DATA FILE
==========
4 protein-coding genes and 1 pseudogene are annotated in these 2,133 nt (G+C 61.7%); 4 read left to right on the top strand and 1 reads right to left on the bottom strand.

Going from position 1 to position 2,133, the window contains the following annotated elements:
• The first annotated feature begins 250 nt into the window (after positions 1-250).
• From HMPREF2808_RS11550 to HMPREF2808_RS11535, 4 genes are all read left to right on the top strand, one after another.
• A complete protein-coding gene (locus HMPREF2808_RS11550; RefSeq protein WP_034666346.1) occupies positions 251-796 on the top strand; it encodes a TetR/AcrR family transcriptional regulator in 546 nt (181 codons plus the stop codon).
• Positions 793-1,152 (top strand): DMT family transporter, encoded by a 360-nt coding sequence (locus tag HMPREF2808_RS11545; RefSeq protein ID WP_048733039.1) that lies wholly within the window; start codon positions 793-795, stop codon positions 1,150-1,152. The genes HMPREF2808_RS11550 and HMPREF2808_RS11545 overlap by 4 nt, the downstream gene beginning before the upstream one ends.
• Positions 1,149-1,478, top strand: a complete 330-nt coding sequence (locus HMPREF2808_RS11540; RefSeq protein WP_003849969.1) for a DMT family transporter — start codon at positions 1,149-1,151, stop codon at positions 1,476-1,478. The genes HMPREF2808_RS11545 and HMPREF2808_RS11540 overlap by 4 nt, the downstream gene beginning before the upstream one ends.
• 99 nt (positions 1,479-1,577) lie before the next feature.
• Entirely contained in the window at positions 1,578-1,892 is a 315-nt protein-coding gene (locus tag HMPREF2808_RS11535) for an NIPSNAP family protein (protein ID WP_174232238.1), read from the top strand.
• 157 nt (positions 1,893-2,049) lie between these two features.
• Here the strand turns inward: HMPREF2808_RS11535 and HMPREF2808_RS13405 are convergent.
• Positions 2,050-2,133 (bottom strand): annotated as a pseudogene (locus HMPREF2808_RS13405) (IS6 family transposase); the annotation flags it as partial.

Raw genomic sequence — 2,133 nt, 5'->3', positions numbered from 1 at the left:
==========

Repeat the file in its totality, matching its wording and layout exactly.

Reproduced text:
4 protein-coding genes and 1 pseudogene are annotated in these 2,133 nt (G+C 61.7%); 4 read left to right on the top strand and 1 reads right to left on the bottom strand.

Going from position 1 to position 2,133, the window contains the following annotated elements:
• The first annotated feature begins 250 nt into the window (after positions 1-250).
• From HMPREF2808_RS11550 to HMPREF2808_RS11535, 4 genes are all read left to right on the top strand, one after another.
• A complete protein-coding gene (locus HMPREF2808_RS11550; RefSeq protein WP_034666346.1) occupies positions 251-796 on the top strand; it encodes a TetR/AcrR family transcriptional regulator in 546 nt (181 codons plus the stop codon).
• Positions 793-1,152 (top strand): DMT family transporter, encoded by a 360-nt coding sequence (locus tag HMPREF2808_RS11545; RefSeq protein ID WP_048733039.1) that lies wholly within the window; start codon positions 793-795, stop codon positions 1,150-1,152. The genes HMPREF2808_RS11550 and HMPREF2808_RS11545 overlap by 4 nt, the downstream gene beginning before the upstream one ends.
• Positions 1,149-1,478, top strand: a complete 330-nt coding sequence (locus HMPREF2808_RS11540; RefSeq protein WP_003849969.1) for a DMT family transporter — start codon at positions 1,149-1,151, stop codon at positions 1,476-1,478. The genes HMPREF2808_RS11545 and HMPREF2808_RS11540 overlap by 4 nt, the downstream gene beginning before the upstream one ends.
• 99 nt (positions 1,479-1,577) lie before the next feature.
• Entirely contained in the window at positions 1,578-1,892 is a 315-nt protein-coding gene (locus tag HMPREF2808_RS11535) for an NIPSNAP family protein (protein ID WP_174232238.1), read from the top strand.
• 157 nt (positions 1,893-2,049) lie between these two features.
• Here the strand turns inward: HMPREF2808_RS11535 and HMPREF2808_RS13405 are convergent.
• Positions 2,050-2,133 (bottom strand): annotated as a pseudogene (locus HMPREF2808_RS13405) (IS6 family transposase); the annotation flags it as partial.

Raw genomic sequence — 2,133 nt, 5'->3', positions numbered from 1 at the left: